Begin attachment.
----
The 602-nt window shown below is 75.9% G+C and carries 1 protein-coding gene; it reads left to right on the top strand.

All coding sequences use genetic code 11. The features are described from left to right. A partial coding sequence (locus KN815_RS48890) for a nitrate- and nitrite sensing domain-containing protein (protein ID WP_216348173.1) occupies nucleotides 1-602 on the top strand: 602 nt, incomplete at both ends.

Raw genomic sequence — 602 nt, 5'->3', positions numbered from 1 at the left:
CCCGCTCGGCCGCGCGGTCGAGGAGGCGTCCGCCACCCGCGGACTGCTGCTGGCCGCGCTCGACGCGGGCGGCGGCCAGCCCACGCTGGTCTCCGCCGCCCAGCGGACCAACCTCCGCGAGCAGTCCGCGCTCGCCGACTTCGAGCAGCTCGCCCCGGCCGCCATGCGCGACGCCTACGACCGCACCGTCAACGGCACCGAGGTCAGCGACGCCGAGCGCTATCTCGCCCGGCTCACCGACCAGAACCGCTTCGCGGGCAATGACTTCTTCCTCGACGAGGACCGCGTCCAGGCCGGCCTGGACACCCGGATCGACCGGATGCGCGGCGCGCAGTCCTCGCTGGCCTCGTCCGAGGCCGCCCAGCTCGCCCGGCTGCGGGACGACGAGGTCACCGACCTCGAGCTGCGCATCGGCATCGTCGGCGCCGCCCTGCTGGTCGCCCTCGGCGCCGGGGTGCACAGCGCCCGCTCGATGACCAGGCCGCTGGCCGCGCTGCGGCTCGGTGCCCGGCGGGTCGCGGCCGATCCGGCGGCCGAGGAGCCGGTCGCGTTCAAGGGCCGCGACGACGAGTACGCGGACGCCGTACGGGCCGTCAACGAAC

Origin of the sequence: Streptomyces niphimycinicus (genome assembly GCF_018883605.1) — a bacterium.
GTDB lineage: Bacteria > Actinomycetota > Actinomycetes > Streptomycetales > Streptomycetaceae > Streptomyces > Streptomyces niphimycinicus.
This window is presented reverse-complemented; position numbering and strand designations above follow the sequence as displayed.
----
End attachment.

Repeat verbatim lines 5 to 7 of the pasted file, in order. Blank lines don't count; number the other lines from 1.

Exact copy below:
Origin of the sequence: Streptomyces niphimycinicus (genome assembly GCF_018883605.1) — a bacterium.
GTDB lineage: Bacteria > Actinomycetota > Actinomycetes > Streptomycetales > Streptomycetaceae > Streptomyces > Streptomyces niphimycinicus.
This window is presented reverse-complemented; position numbering and strand designations above follow the sequence as displayed.